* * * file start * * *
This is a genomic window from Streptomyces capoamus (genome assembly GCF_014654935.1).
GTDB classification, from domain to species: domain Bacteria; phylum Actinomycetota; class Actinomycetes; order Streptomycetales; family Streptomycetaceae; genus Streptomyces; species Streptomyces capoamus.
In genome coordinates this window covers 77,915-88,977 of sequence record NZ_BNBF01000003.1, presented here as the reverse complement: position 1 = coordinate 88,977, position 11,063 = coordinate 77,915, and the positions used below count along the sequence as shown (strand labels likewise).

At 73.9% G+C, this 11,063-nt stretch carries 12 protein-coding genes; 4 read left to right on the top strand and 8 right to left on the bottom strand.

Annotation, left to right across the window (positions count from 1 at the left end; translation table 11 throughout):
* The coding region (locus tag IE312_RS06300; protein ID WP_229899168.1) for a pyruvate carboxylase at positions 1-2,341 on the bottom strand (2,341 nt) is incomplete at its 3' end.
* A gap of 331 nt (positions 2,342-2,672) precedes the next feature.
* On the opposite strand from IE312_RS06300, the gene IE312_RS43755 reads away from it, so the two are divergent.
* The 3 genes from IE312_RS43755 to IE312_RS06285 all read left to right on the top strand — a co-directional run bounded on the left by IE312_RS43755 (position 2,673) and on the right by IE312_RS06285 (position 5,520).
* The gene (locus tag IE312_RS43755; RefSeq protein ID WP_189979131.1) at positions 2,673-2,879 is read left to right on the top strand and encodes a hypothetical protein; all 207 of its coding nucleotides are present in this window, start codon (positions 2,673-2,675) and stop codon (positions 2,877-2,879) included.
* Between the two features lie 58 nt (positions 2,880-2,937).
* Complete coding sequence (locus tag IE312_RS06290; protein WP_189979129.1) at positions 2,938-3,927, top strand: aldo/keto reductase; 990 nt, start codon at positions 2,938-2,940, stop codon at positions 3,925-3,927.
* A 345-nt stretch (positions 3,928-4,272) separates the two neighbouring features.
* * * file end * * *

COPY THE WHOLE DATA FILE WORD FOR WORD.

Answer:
This is a genomic window from Streptomyces capoamus (genome assembly GCF_014654935.1).
GTDB classification, from domain to species: domain Bacteria; phylum Actinomycetota; class Actinomycetes; order Streptomycetales; family Streptomycetaceae; genus Streptomyces; species Streptomyces capoamus.
In genome coordinates this window covers 77,915-88,977 of sequence record NZ_BNBF01000003.1, presented here as the reverse complement: position 1 = coordinate 88,977, position 11,063 = coordinate 77,915, and the positions used below count along the sequence as shown (strand labels likewise).

At 73.9% G+C, this 11,063-nt stretch carries 12 protein-coding genes; 4 read left to right on the top strand and 8 right to left on the bottom strand.

Annotation, left to right across the window (positions count from 1 at the left end; translation table 11 throughout):
* The coding region (locus tag IE312_RS06300; protein ID WP_229899168.1) for a pyruvate carboxylase at positions 1-2,341 on the bottom strand (2,341 nt) is incomplete at its 3' end.
* A gap of 331 nt (positions 2,342-2,672) precedes the next feature.
* On the opposite strand from IE312_RS06300, the gene IE312_RS43755 reads away from it, so the two are divergent.
* The 3 genes from IE312_RS43755 to IE312_RS06285 all read left to right on the top strand — a co-directional run bounded on the left by IE312_RS43755 (position 2,673) and on the right by IE312_RS06285 (position 5,520).
* The gene (locus tag IE312_RS43755; RefSeq protein ID WP_189979131.1) at positions 2,673-2,879 is read left to right on the top strand and encodes a hypothetical protein; all 207 of its coding nucleotides are present in this window, start codon (positions 2,673-2,675) and stop codon (positions 2,877-2,879) included.
* Between the two features lie 58 nt (positions 2,880-2,937).
* Complete coding sequence (locus tag IE312_RS06290; protein WP_189979129.1) at positions 2,938-3,927, top strand: aldo/keto reductase; 990 nt, start codon at positions 2,938-2,940, stop codon at positions 3,925-3,927.
* A 345-nt stretch (positions 3,928-4,272) separates the two neighbouring features.